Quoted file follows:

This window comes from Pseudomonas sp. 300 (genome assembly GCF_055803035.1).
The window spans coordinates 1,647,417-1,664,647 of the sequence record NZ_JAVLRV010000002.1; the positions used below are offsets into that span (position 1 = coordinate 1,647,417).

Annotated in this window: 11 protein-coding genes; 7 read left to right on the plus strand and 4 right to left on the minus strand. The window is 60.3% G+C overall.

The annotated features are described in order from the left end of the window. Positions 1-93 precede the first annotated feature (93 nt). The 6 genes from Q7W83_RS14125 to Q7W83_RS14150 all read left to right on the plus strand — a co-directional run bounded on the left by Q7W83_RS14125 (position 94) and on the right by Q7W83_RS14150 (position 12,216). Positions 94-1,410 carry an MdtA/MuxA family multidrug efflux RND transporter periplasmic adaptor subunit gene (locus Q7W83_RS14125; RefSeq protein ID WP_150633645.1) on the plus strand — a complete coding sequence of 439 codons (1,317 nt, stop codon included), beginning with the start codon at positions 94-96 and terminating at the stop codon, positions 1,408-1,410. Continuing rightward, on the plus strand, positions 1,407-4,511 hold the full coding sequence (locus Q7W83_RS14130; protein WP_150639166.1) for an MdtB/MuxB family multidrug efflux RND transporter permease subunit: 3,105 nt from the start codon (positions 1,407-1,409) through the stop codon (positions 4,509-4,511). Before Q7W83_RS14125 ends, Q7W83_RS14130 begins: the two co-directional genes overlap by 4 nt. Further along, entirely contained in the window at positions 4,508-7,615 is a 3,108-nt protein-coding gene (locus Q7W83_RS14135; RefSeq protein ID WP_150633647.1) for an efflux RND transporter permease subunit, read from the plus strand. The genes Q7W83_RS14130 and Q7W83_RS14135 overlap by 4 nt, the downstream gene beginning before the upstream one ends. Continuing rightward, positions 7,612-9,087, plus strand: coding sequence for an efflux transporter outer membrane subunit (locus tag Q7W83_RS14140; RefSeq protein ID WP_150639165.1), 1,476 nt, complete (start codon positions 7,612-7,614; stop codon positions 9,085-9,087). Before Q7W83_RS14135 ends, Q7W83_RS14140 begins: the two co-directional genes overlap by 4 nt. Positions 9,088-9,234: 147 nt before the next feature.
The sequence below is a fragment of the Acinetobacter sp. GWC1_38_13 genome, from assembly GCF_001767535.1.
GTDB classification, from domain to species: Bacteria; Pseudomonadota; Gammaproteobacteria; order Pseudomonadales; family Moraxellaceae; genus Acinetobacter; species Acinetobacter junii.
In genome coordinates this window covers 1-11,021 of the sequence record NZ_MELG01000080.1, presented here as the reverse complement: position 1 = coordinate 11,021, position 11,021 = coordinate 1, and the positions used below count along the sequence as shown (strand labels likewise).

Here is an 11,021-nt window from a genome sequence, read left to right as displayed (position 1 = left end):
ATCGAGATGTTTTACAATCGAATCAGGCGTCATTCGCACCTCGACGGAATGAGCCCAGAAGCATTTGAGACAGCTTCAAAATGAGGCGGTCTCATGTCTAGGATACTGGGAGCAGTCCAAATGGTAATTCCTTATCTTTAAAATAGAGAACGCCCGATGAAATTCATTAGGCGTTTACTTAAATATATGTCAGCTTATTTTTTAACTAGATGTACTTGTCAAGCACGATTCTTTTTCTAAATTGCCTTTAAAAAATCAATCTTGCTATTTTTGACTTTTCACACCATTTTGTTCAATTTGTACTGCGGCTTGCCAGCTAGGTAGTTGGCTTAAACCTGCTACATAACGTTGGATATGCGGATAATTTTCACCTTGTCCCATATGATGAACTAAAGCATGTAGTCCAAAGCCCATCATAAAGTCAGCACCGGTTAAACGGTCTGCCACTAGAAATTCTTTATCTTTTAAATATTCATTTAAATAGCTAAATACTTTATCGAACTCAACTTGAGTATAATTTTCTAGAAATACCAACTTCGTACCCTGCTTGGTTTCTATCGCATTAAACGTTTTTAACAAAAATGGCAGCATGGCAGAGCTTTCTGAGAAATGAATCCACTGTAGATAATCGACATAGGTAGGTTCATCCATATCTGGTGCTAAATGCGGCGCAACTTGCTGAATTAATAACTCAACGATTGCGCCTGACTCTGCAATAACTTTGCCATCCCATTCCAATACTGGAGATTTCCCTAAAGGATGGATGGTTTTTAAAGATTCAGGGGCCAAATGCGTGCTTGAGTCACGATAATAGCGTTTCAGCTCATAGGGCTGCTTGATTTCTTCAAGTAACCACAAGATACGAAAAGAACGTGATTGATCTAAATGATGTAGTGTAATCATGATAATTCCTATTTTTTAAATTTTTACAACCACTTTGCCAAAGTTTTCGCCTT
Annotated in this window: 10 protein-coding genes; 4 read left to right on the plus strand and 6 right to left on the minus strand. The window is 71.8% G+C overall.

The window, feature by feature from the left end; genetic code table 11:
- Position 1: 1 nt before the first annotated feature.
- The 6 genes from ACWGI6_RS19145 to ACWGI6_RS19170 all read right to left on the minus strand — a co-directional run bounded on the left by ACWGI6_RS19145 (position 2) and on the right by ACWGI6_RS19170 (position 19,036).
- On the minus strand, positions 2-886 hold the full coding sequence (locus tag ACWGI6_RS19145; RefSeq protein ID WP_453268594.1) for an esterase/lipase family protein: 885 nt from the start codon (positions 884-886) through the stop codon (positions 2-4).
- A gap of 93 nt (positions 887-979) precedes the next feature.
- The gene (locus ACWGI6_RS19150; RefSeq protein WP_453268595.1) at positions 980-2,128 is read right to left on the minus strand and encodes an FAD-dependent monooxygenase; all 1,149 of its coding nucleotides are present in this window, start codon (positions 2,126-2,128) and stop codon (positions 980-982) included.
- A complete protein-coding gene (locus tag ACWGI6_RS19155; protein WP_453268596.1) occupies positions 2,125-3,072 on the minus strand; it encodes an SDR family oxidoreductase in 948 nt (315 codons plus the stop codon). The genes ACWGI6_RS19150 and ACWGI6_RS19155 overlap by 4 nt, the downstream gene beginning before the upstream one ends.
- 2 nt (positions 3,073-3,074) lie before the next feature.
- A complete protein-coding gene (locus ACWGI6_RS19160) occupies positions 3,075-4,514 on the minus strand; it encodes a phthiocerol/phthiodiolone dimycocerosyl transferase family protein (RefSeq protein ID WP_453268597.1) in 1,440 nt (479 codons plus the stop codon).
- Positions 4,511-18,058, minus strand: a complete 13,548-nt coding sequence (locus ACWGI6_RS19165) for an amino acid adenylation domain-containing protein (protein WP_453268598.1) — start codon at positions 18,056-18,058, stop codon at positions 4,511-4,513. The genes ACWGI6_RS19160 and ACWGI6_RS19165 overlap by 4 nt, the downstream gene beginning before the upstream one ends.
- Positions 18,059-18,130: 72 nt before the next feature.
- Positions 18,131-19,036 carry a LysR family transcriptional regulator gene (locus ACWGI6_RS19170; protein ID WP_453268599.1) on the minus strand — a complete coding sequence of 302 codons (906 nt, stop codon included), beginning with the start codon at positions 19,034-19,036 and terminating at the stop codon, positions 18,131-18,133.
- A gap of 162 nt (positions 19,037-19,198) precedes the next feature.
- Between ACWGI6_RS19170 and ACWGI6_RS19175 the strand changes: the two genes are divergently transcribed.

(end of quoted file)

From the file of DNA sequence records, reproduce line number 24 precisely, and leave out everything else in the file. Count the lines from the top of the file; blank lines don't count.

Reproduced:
- Between ACWGI6_RS19170 and ACWGI6_RS19175 the strand changes: the two genes are divergently transcribed.